The Palaciosour was a nice sour (and not too) but the float of rich, hemoglobinesque red wine completely made the drink. The interplay between the bitters, the citrus, the refined whisky and the wine added an almost electric dimensionality to the experience that made it something special. It also looks pretty wicked, as the Rioja remains floating instead of mixing in with the rest of the drink.

UPDATE: added the decimals into the recipes. Darn proofreading!

Basablanca

.75 oz Telmo Rodriguez !Basa” Rueda.

.5 oz Victoria Gin.

.5 oz St.Germain.

.25 oz Fresh Lemon Juice.

2 dashes Fee Brothers West indian Orange Bitters

combine ingredients and shake with ice

double strain into a coupe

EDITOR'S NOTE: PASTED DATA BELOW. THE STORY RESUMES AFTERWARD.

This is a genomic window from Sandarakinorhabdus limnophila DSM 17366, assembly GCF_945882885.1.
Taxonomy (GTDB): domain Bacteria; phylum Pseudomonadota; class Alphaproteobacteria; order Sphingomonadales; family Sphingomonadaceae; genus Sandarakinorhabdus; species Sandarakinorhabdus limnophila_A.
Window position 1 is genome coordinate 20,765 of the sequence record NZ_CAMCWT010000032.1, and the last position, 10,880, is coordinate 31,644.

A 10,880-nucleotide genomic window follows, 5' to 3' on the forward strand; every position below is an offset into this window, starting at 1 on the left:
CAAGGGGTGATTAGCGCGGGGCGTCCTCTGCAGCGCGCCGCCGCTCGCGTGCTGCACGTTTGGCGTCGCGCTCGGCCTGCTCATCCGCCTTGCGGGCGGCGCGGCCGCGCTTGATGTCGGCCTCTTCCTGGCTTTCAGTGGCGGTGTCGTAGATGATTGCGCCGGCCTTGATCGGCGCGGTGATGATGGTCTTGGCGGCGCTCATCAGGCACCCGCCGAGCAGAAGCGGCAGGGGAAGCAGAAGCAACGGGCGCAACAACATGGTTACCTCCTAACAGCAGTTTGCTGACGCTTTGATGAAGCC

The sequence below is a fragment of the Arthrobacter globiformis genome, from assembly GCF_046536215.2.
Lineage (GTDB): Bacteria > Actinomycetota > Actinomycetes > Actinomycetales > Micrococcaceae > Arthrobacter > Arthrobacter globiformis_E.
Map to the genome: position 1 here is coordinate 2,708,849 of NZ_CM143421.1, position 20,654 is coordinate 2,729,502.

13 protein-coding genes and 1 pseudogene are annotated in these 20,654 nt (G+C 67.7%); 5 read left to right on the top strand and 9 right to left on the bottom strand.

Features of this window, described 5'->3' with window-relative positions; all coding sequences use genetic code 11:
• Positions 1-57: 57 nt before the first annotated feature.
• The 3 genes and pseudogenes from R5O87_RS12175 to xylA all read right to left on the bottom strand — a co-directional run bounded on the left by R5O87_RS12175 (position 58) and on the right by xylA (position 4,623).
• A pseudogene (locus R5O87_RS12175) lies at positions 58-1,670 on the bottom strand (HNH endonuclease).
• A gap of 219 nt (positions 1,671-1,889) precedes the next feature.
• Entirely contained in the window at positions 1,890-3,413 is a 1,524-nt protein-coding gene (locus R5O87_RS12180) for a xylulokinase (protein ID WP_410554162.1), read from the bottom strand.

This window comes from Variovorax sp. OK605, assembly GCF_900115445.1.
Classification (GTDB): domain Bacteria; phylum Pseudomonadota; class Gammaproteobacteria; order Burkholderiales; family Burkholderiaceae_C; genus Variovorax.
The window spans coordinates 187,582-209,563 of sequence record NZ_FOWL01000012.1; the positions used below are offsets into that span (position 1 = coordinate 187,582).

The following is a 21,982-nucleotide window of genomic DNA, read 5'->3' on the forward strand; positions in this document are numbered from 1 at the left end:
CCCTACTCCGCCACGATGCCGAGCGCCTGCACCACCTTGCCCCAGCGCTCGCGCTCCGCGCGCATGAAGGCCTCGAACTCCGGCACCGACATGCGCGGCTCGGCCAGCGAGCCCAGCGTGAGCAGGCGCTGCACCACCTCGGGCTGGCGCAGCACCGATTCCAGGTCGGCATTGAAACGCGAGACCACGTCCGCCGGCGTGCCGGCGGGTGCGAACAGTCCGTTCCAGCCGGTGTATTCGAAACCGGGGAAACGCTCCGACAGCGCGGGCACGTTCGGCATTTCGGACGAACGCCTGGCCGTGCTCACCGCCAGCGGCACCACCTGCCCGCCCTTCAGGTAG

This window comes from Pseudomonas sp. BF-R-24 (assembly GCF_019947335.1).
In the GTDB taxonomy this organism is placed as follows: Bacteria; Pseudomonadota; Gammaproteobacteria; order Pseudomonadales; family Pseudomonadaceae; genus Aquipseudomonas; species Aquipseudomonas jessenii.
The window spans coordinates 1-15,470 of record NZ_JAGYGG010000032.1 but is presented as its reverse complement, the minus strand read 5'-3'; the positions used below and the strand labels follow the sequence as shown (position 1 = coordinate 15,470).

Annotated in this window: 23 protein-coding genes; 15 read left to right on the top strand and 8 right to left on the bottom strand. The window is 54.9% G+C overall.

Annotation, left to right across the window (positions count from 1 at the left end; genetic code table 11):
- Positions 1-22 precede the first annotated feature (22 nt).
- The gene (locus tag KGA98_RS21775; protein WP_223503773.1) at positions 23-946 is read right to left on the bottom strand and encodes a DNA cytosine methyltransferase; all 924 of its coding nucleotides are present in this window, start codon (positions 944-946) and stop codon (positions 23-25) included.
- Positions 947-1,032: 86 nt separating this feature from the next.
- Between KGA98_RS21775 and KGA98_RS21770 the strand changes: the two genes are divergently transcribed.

*garnish with zested lemon peel

Palaciosour

.5 oz Alvaro Palacios !La Vendimia” Rioja.

1.5 oz Centennial Rye Whisky

.75 oz Fresh Lemon Juice.

.25 oz Fresh Lime Juice.

.75 oz Sugar Syrup.

2 dashes Fee Brother Plum Bitters

2 dashes Fee Brothers Aztec Chocolate Bitters

combine Rye, citrus juice, sugar and bitters and shake with ice

double strain into an old fashioned glass

top with ice

float wine on drink surface

*garnish with brandied cherry on rim

And, didn’t I say something about food? The food was (as should be the case at one of Jean-Georges’ places) marvelous. Truffles don’t really float my boat, and thank GOD I finally found something expensive that I don’t actually adore, but the first item out of the kitchen was truffle pizza, and it had me reconsidering my truffle position. The truffle gave the cheese pizza an edge, a savory interest that wasn’t as overwhelming as truffles can be.